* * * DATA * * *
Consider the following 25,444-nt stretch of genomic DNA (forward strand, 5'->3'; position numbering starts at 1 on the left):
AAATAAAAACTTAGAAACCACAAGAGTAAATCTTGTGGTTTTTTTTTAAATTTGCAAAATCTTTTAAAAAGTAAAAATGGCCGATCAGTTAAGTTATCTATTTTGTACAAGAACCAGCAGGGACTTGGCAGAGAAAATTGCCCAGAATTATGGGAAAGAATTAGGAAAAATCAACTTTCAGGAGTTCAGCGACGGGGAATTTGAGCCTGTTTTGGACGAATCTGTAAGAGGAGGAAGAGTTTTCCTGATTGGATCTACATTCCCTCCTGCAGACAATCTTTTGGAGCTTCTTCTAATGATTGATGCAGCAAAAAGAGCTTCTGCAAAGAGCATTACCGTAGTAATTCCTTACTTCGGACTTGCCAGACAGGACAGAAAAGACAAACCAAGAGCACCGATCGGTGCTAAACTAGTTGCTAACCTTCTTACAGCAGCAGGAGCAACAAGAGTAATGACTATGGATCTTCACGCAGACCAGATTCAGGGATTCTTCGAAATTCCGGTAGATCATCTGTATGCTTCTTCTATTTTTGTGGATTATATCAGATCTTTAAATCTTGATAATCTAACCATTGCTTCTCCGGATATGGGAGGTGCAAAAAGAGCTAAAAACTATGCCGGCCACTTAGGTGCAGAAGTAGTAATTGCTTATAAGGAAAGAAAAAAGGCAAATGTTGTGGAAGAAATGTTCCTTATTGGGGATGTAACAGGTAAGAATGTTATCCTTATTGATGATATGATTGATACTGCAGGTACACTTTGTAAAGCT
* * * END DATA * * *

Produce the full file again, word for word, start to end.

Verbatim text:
Consider the following 25,444-nt stretch of genomic DNA (forward strand, 5'->3'; position numbering starts at 1 on the left):
AAATAAAAACTTAGAAACCACAAGAGTAAATCTTGTGGTTTTTTTTTAAATTTGCAAAATCTTTTAAAAAGTAAAAATGGCCGATCAGTTAAGTTATCTATTTTGTACAAGAACCAGCAGGGACTTGGCAGAGAAAATTGCCCAGAATTATGGGAAAGAATTAGGAAAAATCAACTTTCAGGAGTTCAGCGACGGGGAATTTGAGCCTGTTTTGGACGAATCTGTAAGAGGAGGAAGAGTTTTCCTGATTGGATCTACATTCCCTCCTGCAGACAATCTTTTGGAGCTTCTTCTAATGATTGATGCAGCAAAAAGAGCTTCTGCAAAGAGCATTACCGTAGTAATTCCTTACTTCGGACTTGCCAGACAGGACAGAAAAGACAAACCAAGAGCACCGATCGGTGCTAAACTAGTTGCTAACCTTCTTACAGCAGCAGGAGCAACAAGAGTAATGACTATGGATCTTCACGCAGACCAGATTCAGGGATTCTTCGAAATTCCGGTAGATCATCTGTATGCTTCTTCTATTTTTGTGGATTATATCAGATCTTTAAATCTTGATAATCTAACCATTGCTTCTCCGGATATGGGAGGTGCAAAAAGAGCTAAAAACTATGCCGGCCACTTAGGTGCAGAAGTAGTAATTGCTTATAAGGAAAGAAAAAAGGCAAATGTTGTGGAAGAAATGTTCCTTATTGGGGATGTAACAGGTAAGAATGTTATCCTTATTGATGATATGATTGATACTGCAGGTACACTTTGTAAAGCT